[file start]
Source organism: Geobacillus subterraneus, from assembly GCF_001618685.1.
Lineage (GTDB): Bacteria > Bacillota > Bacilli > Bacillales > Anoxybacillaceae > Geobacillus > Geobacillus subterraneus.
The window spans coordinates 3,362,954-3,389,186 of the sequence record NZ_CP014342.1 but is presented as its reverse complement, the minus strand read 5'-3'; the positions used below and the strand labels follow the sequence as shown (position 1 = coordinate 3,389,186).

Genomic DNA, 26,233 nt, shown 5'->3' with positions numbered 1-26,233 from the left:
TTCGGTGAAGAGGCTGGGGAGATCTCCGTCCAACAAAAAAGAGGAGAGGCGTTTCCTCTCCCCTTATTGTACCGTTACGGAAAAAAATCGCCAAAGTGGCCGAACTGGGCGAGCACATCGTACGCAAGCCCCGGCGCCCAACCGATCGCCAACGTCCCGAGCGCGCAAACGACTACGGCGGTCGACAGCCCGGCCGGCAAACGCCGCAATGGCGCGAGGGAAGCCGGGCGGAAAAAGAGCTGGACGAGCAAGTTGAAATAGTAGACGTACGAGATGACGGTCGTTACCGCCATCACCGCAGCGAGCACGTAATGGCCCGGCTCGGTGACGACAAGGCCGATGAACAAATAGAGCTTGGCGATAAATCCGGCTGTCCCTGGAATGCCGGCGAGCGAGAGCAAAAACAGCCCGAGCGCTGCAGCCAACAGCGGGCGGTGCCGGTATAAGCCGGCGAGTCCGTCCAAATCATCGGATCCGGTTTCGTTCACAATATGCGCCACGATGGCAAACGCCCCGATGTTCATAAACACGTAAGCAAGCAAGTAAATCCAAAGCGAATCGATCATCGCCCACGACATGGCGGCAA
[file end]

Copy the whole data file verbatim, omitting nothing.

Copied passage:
Source organism: Geobacillus subterraneus, from assembly GCF_001618685.1.
Lineage (GTDB): Bacteria > Bacillota > Bacilli > Bacillales > Anoxybacillaceae > Geobacillus > Geobacillus subterraneus.
The window spans coordinates 3,362,954-3,389,186 of the sequence record NZ_CP014342.1 but is presented as its reverse complement, the minus strand read 5'-3'; the positions used below and the strand labels follow the sequence as shown (position 1 = coordinate 3,389,186).

Genomic DNA, 26,233 nt, shown 5'->3' with positions numbered 1-26,233 from the left:
TTCGGTGAAGAGGCTGGGGAGATCTCCGTCCAACAAAAAAGAGGAGAGGCGTTTCCTCTCCCCTTATTGTACCGTTACGGAAAAAAATCGCCAAAGTGGCCGAACTGGGCGAGCACATCGTACGCAAGCCCCGGCGCCCAACCGATCGCCAACGTCCCGAGCGCGCAAACGACTACGGCGGTCGACAGCCCGGCCGGCAAACGCCGCAATGGCGCGAGGGAAGCCGGGCGGAAAAAGAGCTGGACGAGCAAGTTGAAATAGTAGACGTACGAGATGACGGTCGTTACCGCCATCACCGCAGCGAGCACGTAATGGCCCGGCTCGGTGACGACAAGGCCGATGAACAAATAGAGCTTGGCGATAAATCCGGCTGTCCCTGGAATGCCGGCGAGCGAGAGCAAAAACAGCCCGAGCGCTGCAGCCAACAGCGGGCGGTGCCGGTATAAGCCGGCGAGTCCGTCCAAATCATCGGATCCGGTTTCGTTCACAATATGCGCCACGATGGCAAACGCCCCGATGTTCATAAACACGTAAGCAAGCAAGTAAATCCAAAGCGAATCGATCATCGCCCACGACATGGCGGCAA